Moratorium Removed campus construction

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[pictured at the mic is Neil Chethik. On the left is Steve Olshewsky.]

Today’s a Holiday in Lexington. There is no LFUCG worksession tomorrow, and there’s no Council Meeting this Thursday.
And there is no relief in sight for the ongoing “Town v. Gown” conflict which is escalating daily in the neighborhoods adjacent to the University of Kentucky.

Homeowners took their frustrations to LFUCG on Thursday night, September 3, where a proposed moratorium designed to curb vinyl-box additions, was removed from the docket.

Council Member Diane Lawless conveyed the urgency of the measure, introducing it with “Last Tuesday night, while we were here, a yard was blacktopped and a curb-cut put in on Elizabeth Street, perfectly legally.” 

Council Member Doug Martin, while acknowledging the problem of single-family dwellings transformed into apartment buildings, said “I don’t think a moratorium on renovation is the solution here because that’s a very broad brush.” Even some advocates agreed the moratorium was poorly-worded and probably wouldn’t survive the process.

Council Member Ed Lane suggested “file a complaint on property owners you feel are in violation of zoning ordinance – let’s see if our government can apply laws we already have on the books.”

Council Member Lawless responded, “it is so frustrating when I hear Mr. Lane talking about boarding houses…I would invite you, Council Member Lane, to call Building Inspection.”

Ultimately, after the proposed moratorium was removed from the docket, Mayor Newberry said he would ask the Student Housing Task Force to wrap up their draft report so that CM Lawless would have the benefit of their work when drafting a new proposal.

Harck Pickett responded, “The giant sucking sound that left this room was not any of the residents…it was the Builders.” His wife Kathy was nearly in tears as she described the destruction of her neighborhood, while reminding those assembled that she works in real estate, and would never advocate measures that would damage responsible business owners.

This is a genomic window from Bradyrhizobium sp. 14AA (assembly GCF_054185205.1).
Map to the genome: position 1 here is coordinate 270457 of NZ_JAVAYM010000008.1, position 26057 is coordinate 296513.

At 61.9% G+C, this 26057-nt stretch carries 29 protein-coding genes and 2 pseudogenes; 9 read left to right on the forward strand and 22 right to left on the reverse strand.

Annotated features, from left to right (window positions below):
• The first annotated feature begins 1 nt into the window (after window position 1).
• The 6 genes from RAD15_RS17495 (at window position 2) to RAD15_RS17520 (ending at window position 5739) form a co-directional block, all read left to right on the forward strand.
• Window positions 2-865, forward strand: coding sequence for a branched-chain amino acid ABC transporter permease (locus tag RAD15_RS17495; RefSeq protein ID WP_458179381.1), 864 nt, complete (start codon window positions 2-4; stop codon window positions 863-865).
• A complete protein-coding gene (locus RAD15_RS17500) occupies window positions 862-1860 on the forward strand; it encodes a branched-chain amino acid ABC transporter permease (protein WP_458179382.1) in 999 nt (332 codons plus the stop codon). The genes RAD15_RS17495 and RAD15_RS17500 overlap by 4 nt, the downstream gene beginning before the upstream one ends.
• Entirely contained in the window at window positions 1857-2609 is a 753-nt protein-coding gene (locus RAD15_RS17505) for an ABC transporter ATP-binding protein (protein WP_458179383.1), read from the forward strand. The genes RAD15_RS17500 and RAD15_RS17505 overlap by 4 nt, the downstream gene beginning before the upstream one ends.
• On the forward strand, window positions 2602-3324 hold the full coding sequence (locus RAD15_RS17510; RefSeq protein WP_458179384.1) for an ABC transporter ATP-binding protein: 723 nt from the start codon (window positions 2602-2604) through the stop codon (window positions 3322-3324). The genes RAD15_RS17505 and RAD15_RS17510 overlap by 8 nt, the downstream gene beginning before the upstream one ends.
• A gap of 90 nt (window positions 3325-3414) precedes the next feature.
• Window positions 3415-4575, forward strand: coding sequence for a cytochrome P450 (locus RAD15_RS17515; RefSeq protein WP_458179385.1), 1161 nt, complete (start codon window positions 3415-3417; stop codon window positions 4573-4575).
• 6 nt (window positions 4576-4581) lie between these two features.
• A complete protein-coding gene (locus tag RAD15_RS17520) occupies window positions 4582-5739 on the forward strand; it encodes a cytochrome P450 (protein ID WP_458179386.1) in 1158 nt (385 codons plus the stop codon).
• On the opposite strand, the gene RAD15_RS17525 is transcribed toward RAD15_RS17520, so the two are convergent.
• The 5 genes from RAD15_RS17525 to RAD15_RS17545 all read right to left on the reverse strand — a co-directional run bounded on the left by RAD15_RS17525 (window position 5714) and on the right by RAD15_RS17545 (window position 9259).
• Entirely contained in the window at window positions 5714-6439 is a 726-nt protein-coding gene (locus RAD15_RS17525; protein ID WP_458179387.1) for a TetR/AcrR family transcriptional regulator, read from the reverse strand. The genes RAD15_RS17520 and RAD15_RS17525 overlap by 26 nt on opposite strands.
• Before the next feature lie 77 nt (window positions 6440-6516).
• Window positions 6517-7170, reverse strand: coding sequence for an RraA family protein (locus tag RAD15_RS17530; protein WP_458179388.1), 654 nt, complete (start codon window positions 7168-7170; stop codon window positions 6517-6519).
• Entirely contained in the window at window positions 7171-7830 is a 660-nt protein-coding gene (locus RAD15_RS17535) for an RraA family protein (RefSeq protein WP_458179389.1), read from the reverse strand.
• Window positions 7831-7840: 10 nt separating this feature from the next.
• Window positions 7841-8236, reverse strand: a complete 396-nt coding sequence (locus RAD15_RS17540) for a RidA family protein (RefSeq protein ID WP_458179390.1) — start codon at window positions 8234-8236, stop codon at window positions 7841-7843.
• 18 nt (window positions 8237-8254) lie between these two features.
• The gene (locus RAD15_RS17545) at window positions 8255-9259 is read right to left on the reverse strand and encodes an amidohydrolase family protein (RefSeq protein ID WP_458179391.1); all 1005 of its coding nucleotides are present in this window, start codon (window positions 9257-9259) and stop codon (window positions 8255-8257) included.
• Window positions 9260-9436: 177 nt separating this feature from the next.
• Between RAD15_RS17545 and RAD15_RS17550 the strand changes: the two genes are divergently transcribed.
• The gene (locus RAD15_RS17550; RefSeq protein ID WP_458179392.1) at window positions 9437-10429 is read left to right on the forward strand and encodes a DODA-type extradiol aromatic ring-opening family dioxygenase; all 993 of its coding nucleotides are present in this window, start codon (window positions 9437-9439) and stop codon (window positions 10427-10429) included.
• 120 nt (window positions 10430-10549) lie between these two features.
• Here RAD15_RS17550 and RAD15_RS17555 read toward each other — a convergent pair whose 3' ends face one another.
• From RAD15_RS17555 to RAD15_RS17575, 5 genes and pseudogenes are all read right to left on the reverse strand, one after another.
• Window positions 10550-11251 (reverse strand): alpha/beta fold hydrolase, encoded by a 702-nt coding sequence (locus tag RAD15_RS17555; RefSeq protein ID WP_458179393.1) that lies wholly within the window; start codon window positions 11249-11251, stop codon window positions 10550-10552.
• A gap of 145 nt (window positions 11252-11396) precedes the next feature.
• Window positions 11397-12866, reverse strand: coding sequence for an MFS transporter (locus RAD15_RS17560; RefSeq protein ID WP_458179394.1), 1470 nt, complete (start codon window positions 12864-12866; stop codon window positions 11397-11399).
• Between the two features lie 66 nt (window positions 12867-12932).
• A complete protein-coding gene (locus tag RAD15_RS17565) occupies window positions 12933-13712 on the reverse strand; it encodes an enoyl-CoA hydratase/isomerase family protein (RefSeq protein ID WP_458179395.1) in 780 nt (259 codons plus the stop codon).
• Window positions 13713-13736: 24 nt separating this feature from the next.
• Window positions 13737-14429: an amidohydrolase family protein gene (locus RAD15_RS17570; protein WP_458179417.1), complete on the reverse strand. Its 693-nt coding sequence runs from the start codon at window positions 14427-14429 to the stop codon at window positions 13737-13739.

While Mayor Newberry asked those assembled to refrain from applause to expedite the process, Neil Chethik (husband of representative Kelly Flood) responded, “For the last 10 seconds of my time I want to applaud the people who are HERE.”

Janet Cowen (of the Columbia Heights neighborhood) told each Council Member and the Mayor and the Vice Mayor, “Two years ago, I stood here, I was promised by most of you, something would be done,” adding, “I know all of the numbers Mr. Lane. I have them on speed dial.”

Kate Savage, President of the Columbia Heights Neighborhood Association presented slides showing the ongoing deterioration of her neighborhood, describing how destruction was happening overnight. One evening “you were looking out on a bucolic view from your kitchen window, and the next you’re looking at blacktop.”

She finished her allotted time saying, “We need your help. We need it now. We’re sick of waiting. We’ve waited long enough. We need you to impose deadlines on yourselves.”

Vice Mayor Jim Gray articulated the frustrations of the citizens present by comparing them to the movie Network, “we’re mad as hell and we’re not gonna take it anymore.”

UK faculty member (and wife of poet Jeff Worley), Linda Worley, said it is time to “ask tough questions: what is best for Lexington? Are blighted areas surrounding UK—that ooze—in the best interest of the city?”

Steve Olshewsky told Council Members, “I want you to give me back my parking place in front of my house. I want my garden back,” (free of beer cans, and with an unobstructed view).

In the online discussion that continued throughout the weekend, UK students were also clearly frustrated. Those who are quiet, respectful, law-abiding neighbors don’t appreciate being stereotyped.
Even those students who are admittedly loud, disrespectful, and rowdy (like the ones who admitted to Oshewsky, “yeah, everybody hates us”) point out that they’re just being kids. They have to park their cars somewhere. They have to have their parties somewhere.

For years, UK allowed and encouraged de facto student housing to encroach into heavily residential neighborhoods (like Columbia Heights and Seven Parks) where they were not wanted. Expansion along the downtown corridors – which were in desperate need of residential development and student dollars languished (despite the availability of bar and retail space downstairs that would remain largely undamaged by late-night loud parties).

The S. Limestone corridor development may encourage growth in that direction, but the execution has been so poor it’s left a bad taste in the mouths of students, business-owners, and the University.

As Council Member Doug Martin put it, “Lexington isn’t the only college town in America.” He recommended looking at model cities that have successfully dealt with this issue.

LFUCG and CommerceLex took pricey trips to Madison this year and Austin the year before (both thriving college communities) – did anybody on board for those trips ASK?



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